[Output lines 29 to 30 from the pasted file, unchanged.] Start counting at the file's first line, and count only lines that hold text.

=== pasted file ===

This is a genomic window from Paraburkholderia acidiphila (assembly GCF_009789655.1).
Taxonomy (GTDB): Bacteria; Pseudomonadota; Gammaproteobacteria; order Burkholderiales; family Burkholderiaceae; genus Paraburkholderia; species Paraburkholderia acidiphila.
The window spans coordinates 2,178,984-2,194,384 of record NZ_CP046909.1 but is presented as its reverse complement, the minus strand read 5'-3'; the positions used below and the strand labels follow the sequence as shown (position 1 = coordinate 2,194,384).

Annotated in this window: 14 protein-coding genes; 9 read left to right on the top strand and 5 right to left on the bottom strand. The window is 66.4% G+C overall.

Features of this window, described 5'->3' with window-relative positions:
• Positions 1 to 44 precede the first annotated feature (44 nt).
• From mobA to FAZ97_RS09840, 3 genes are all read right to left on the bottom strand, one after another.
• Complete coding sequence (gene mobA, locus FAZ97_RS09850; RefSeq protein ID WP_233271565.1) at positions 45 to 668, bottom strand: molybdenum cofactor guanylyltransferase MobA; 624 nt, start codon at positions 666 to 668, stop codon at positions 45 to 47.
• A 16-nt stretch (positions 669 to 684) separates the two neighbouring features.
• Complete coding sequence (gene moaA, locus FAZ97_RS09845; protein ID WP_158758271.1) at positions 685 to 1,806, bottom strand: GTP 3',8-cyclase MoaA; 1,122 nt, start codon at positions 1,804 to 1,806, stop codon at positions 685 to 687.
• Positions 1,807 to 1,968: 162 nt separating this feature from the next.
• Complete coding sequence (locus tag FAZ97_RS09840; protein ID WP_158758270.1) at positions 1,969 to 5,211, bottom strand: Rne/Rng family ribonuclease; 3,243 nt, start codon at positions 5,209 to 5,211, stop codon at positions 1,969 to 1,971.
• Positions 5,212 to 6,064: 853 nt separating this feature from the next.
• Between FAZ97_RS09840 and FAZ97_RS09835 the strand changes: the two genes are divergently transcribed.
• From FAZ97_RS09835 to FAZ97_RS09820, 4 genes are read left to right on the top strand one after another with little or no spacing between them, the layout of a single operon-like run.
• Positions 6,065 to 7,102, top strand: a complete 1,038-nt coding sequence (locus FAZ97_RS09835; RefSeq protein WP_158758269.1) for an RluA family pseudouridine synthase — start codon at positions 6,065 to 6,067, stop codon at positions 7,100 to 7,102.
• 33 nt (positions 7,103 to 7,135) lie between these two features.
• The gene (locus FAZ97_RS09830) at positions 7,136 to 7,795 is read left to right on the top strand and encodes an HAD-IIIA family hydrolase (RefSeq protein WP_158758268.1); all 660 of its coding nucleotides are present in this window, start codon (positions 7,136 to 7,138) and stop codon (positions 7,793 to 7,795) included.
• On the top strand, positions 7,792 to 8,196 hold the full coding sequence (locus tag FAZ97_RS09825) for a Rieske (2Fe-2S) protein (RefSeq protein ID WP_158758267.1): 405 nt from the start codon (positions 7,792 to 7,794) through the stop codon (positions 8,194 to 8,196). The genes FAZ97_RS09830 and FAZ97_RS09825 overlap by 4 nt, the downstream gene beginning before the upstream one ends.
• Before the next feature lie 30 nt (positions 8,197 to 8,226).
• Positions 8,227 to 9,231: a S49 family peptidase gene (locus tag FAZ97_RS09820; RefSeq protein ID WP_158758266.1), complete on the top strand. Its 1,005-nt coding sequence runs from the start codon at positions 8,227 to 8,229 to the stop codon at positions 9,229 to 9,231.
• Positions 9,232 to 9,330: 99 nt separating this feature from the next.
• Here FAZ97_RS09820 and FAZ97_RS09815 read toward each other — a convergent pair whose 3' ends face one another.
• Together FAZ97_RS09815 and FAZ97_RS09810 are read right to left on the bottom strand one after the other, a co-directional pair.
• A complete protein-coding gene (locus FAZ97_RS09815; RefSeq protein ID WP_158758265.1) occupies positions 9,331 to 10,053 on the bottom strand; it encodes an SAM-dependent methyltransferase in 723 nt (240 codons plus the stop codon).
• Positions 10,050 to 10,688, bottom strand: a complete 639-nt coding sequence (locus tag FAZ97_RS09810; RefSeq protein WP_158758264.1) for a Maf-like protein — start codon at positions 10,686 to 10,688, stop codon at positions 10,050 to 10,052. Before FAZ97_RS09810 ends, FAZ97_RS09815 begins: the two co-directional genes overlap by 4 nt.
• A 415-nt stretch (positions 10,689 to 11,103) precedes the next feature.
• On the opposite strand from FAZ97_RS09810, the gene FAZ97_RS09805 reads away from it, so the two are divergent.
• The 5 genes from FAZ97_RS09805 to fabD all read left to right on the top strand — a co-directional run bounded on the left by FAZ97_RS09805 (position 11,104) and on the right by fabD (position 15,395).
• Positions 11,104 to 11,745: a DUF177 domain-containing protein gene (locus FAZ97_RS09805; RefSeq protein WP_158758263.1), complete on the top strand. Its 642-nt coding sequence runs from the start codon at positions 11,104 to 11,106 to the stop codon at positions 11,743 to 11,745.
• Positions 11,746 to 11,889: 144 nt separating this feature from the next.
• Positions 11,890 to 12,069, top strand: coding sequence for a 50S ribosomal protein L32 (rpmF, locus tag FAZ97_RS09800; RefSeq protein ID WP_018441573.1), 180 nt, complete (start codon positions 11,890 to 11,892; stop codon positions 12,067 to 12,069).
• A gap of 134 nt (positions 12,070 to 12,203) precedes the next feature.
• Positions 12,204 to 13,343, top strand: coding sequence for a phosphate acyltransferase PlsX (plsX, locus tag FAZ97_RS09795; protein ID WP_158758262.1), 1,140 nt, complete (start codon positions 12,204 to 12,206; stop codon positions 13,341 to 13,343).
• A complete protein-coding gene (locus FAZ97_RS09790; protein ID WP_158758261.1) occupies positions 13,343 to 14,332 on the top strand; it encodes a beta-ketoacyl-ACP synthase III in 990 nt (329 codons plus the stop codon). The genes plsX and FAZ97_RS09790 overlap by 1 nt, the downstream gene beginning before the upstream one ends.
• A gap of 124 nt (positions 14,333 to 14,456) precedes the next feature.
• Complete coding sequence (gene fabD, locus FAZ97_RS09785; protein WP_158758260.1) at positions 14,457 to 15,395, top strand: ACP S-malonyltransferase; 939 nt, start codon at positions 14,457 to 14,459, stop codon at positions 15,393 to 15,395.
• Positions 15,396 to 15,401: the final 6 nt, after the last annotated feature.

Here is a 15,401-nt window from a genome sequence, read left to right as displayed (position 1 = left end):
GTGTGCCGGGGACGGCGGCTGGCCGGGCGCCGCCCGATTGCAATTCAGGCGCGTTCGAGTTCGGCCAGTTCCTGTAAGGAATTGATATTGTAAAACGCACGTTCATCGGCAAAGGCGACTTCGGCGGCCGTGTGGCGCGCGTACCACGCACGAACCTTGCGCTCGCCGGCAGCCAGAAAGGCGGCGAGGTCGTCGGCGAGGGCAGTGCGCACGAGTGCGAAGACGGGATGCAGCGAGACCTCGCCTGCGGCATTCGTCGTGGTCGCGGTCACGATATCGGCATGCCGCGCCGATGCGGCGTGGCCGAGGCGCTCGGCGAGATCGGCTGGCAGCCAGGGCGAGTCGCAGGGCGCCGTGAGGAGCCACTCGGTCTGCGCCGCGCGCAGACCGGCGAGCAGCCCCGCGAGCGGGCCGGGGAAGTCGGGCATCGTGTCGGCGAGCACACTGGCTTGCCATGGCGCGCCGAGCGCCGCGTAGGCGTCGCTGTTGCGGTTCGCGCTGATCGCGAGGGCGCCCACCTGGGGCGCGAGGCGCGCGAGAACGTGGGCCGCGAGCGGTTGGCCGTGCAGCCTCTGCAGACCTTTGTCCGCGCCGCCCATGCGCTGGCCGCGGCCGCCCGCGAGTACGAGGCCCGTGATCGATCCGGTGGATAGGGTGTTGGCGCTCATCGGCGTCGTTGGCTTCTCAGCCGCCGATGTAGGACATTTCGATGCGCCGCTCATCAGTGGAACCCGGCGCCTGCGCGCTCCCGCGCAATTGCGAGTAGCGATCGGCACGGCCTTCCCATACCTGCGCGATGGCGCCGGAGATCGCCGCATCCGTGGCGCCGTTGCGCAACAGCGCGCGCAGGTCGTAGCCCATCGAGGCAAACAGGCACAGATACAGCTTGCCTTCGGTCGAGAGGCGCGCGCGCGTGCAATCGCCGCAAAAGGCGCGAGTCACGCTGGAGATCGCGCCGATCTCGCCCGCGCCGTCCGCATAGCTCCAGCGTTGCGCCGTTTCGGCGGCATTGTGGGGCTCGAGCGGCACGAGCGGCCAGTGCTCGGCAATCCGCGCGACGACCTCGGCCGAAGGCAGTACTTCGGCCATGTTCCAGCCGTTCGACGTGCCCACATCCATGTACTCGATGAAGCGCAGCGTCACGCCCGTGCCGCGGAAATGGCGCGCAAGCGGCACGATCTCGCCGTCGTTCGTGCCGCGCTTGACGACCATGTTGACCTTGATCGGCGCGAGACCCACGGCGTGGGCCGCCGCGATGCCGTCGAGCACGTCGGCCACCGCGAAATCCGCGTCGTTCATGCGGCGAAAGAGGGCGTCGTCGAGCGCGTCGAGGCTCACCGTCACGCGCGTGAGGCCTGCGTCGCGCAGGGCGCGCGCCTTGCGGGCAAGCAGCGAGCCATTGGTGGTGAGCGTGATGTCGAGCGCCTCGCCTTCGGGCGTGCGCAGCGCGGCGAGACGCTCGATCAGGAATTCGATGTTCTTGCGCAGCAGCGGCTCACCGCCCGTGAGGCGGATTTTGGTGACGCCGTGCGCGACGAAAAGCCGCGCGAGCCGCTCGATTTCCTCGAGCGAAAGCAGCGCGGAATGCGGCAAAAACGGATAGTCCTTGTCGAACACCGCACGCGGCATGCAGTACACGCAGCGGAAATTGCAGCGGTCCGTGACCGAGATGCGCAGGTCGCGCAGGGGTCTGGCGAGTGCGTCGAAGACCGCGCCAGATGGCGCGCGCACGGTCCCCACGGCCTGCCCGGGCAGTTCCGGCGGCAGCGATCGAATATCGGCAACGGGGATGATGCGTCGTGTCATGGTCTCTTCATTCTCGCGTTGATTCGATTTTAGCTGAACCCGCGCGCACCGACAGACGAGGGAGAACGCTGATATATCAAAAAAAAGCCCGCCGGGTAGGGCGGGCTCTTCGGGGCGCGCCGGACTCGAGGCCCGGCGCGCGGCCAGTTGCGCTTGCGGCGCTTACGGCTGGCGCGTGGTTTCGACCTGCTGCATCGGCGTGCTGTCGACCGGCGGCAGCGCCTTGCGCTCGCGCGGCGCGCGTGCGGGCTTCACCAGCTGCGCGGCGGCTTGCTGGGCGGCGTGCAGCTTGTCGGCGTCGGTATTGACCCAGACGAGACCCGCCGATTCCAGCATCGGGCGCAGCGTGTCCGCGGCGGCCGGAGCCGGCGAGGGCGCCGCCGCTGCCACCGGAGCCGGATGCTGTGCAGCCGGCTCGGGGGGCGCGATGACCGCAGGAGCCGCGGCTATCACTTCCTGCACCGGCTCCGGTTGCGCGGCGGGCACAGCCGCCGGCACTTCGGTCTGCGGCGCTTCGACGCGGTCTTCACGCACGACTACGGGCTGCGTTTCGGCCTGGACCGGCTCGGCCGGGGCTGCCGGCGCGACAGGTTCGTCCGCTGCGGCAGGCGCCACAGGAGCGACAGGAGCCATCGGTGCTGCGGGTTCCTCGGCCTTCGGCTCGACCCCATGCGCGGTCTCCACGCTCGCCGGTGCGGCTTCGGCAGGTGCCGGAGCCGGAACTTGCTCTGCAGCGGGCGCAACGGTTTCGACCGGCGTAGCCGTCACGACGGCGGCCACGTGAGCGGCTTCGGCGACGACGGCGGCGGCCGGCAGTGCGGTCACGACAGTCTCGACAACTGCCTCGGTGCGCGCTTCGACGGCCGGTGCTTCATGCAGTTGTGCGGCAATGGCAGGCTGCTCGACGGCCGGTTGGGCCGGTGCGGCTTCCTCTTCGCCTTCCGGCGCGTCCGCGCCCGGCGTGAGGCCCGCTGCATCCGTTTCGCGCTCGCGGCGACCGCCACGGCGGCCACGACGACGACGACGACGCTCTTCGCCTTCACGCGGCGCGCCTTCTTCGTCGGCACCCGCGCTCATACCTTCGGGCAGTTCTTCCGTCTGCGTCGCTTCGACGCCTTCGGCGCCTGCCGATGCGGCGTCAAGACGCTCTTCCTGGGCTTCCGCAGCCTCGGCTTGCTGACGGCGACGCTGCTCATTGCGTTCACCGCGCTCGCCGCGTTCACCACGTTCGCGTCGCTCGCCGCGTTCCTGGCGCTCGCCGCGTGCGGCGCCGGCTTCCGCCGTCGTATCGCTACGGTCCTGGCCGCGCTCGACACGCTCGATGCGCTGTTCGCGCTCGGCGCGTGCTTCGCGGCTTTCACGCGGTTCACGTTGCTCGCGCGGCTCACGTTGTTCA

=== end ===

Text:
• The 5 genes from FAZ97_RS09805 to fabD all read left to right on the top strand — a co-directional run bounded on the left by FAZ97_RS09805 (position 11,104) and on the right by fabD (position 15,395).
• Positions 11,104 to 11,745: a DUF177 domain-containing protein gene (locus FAZ97_RS09805; RefSeq protein WP_158758263.1), complete on the top strand. Its 642-nt coding sequence runs from the start codon at positions 11,104 to 11,106 to the stop codon at positions 11,743 to 11,745.